The Quintessence of August: A Romance of Possession, by Brian Stableford
published by Wildside Press, 2011.
This is the fourth in the series of novellas that begins with The Legacy of Erich Zann. A continuation of an overarching narrative for those who have read the previous books, but also a complete story in itself for those who haven’t.
The narrator is the American friend of Edgar Allan Poe. His name is not revealed to the reader. In 1846, he endures the unpleasantness of Paris in August, in order to keep another friend company. This Parisian friend is Auguste Dupin, the rationalist. Dupin seems immune to the heat-induced strain suffered by city-dwellers in August, but the narrator is not so robust. He is vulnerable to the effects of the heat and the threat of possession, but he and Dupin are called upon to solve a mystery. The Comte de Saint-Germain’s life has been threatened, seemingly in connection with a strange sealed box and a cello, left as a legacy to the Harmonic Philosophical Society of Paris.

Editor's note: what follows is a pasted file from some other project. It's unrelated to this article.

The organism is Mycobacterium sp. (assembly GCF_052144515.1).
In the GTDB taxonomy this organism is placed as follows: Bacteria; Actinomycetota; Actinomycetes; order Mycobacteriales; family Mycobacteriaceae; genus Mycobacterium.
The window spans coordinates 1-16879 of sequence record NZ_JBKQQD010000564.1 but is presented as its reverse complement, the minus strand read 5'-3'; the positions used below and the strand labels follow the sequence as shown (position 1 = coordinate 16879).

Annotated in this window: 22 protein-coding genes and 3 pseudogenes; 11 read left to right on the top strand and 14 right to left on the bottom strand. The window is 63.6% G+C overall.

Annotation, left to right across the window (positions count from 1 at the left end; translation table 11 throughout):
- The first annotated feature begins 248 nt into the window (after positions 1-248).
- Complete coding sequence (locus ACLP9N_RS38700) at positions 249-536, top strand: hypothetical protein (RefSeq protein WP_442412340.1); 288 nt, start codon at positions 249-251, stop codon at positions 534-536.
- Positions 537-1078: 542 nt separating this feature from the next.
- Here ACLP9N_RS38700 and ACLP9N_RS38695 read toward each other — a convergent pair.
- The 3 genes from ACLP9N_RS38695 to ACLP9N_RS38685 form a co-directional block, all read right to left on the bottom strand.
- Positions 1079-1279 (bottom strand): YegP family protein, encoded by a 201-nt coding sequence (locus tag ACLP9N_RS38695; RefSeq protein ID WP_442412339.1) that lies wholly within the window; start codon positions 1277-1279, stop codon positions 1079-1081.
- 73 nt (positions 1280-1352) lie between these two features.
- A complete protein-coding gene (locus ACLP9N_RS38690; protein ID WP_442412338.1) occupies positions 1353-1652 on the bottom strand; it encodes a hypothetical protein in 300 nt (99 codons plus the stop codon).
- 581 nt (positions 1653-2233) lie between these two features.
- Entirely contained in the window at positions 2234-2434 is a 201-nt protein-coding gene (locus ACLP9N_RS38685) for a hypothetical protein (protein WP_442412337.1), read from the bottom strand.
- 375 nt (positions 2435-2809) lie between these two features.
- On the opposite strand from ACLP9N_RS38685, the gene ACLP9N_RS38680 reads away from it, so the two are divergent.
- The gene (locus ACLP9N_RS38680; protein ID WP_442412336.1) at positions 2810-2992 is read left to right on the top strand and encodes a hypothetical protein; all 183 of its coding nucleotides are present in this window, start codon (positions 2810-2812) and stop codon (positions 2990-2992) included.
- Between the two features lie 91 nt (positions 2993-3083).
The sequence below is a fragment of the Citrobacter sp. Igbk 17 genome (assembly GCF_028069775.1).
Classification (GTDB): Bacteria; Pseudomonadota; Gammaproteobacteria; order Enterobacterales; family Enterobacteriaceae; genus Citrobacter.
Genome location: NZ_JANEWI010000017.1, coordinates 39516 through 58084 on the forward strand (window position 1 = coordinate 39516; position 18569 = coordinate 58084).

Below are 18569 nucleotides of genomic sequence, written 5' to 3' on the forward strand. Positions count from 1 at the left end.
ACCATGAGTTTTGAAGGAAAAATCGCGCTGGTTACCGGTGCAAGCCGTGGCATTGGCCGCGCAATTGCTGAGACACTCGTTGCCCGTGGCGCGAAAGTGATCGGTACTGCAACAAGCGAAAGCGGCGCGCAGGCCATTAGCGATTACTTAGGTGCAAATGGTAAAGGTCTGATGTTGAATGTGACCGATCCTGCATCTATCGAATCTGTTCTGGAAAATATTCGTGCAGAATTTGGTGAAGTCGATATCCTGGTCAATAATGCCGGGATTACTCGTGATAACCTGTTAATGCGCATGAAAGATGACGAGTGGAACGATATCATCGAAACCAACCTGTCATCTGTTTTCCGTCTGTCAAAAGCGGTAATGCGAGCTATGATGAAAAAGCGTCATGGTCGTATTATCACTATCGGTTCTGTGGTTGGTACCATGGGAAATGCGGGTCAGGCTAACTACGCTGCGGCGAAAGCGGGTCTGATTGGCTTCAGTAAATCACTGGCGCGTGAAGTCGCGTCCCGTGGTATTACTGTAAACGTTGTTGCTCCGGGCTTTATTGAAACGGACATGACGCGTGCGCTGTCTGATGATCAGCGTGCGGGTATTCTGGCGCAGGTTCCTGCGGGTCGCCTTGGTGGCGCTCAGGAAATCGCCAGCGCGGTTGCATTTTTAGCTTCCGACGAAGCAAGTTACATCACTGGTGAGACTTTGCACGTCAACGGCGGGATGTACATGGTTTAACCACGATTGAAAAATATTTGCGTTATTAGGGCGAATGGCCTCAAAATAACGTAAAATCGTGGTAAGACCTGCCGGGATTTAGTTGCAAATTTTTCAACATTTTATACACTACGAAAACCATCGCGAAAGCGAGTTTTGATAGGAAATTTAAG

As they investigate, the characters are drawn deeper and deeper into a history of darkness, fear and unhappiness. They become involved with an egregore, an entity even older than The Creeping Terror. In trying to understand what is happening, they explore, and sometimes exemplify, some deep areas of human psychology. As in the previous four stories in this series, one of the mysteries involved is that of magic, and how it works. This time, the magic involves music and possession.
The oppressive, all-pervading heat of Paris in August is woven through this story, making it easy to believe you are actually there with the characters. Even though the story is a journey through some dark regions of the human mind, the effects of the setting on the characters’ physical bodies is always present, always described.
A soirée is planned at the home of the Baron Du Potet, with music performed by Frédéric Chopin, Félix Battanchon and Cornélie Falcon, attended by a host of famous guests. A new composition is to be played, but who actually composed it, and to what purpose? An interesting effect of possession is that it provides an unusual way of seeing the same situation from different points of view. This is a story to consider from a number of different angles, and I found myself continuing to do so long after I had finished reading.